2. “too deep in a mountain valley (etc)” suggests to me that Radio Anything is a non-starter for this, due to Line-of-sight, foliage attenuation, and repeater requirements. if the valley has a dogleg, it’s even worse, even though sub-GHz has relatively good foliage penetration. dial-up systems require the least additional infrastructure past what’s already present, and doesn’t require the local town to sign off on patching your base station into a site (this is assuming that $nearesttown is not smellsofbikes’s hometown, in which case the base station would be set up on their own property)

  6. I had a 2nd line for dial up internet at home for a few years before moving to cable internet when it was introduced to my area. My friend ended up paying my line rental to keep my 2nd line because he got free calls to my number (same phone company local number) rather than pay for his ISP, call charges and the constant re-dials trying to get connection. That worked out great for us for a couple years until he also moved to cable internet. While I wasn’t my own ISP, it felt good supporting a friend knowing the ISPs weren’t ripping him us off (as much) anymore.
    I’ve had my eye on the pimodem over at http://podsix.org/articles/pimodem/ for a while now, but I still have flash backs of 4.5KB/s being fast. It’d take a good 10-20 seconds just to load google on dial up now.

      1. I doubt google loads slow,it’s a very simple page.

        I was on dialup till October 2012, and I just downloaded the google page and ran it locally. I think Ihad to modify something to run it locally.

        I did the same thing with some other sites that were abkut searches which I used a lot.

        Of course, the results were never short, but with dialup it did speed things up.

        It helped that for a lot of things I was happy with text only browsing, it’s graphics that really bloat up pages.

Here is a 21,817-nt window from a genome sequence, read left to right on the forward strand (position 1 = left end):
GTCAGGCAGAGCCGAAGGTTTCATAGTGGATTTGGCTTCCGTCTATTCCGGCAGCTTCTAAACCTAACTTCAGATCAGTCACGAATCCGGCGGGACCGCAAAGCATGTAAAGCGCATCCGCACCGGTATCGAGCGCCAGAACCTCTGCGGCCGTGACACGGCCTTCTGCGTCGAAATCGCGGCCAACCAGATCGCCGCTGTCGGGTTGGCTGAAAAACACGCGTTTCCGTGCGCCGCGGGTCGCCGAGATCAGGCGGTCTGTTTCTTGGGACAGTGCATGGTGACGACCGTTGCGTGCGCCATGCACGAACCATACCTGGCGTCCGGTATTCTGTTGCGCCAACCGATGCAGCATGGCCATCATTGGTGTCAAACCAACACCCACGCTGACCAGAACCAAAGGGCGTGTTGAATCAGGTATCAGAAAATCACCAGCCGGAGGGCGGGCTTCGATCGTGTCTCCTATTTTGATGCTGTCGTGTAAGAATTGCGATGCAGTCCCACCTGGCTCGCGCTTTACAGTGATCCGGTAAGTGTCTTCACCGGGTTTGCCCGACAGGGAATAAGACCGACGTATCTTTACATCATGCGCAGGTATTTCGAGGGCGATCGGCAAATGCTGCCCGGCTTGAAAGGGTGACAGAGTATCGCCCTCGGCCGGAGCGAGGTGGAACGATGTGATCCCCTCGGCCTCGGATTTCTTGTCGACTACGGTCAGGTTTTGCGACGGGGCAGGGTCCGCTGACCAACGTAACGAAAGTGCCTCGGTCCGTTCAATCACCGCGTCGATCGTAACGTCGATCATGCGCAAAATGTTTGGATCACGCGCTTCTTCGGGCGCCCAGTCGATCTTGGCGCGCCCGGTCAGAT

It’s sad that with broadband things are again “slow”.

    1. I wonder how much of “dial up modem + ISP” an ESP8266 can emulate. As in have the username be the SSID to connect to and the password the network key. Could be a great way to connect a retro machine to a modern wireless network.

  7. Not if everyone has the ability to be a node.
    Of course spy agencies would hate that, and at the same time, they’d probably love it, depending on the side of the fence.

  8. If you ever want to scale up, ISDN PRI card for the asterisk server and an ISP grade dial in boxen gives you 30 phone lines in 1U.

    eBay is showing a something like $6-7,000 original price box going for about $100 (Lucent-Ascend-Max-MX20-E1-ISDN-PRI-Access-Router)

    1. You wont be using this over public infrastructure, so why not $30 VDSL2 Ethernet bridges? 100Mbit at 300m, 50/2Mbit at 1.5km
      Cheap ADSL DSLAM would be sweet tho. I remember watching ?defcon? Iraq vet talking about deploying them at FOBs to wire soldiers up in early 2000, was couple $K for 32port dslam back then.

  9. I see Doge Microsystems is an old Sun Microsystems fan😀
    I myself started my System management career on Vax 750 with BSD Unix and modems for uucp and modems pool, very soon we had a early Sun 1 Microsystems workstation built with VME cards, a 19″ screen and VT 100 keyboard.

  10. Thanks for the work! I’ve still got a small stack of v.Everything modems that were staring down the barrel of a de-soldering gun.

    They’ll now get a move to the future project stack and a temporary reprieve.

  11. Used to run a BBS with 200 lines using USR Courier HST modems with PC Board, turned in to a dial up ISP in the late 90s. The good old days were great. Those out there who remember FIDO Net and NANET will remember the dial up days.

    Since turned in to a wireless ISP and now FTTH.

  12. Unlimited Calling is much cheaper than unlimited minutes. I’ve long been toying with the idea of a dialup smartphone internet connection to access some internet when you don’t need anything fast.

  13. There are only 3 true perversions: Field hockey, Ice ballet and dialup through VoIP. Now that joke comes to life :).
    I wonder, what is the speed, cause without special codecs VoIP would drop it down to 14400 bits/s or even lower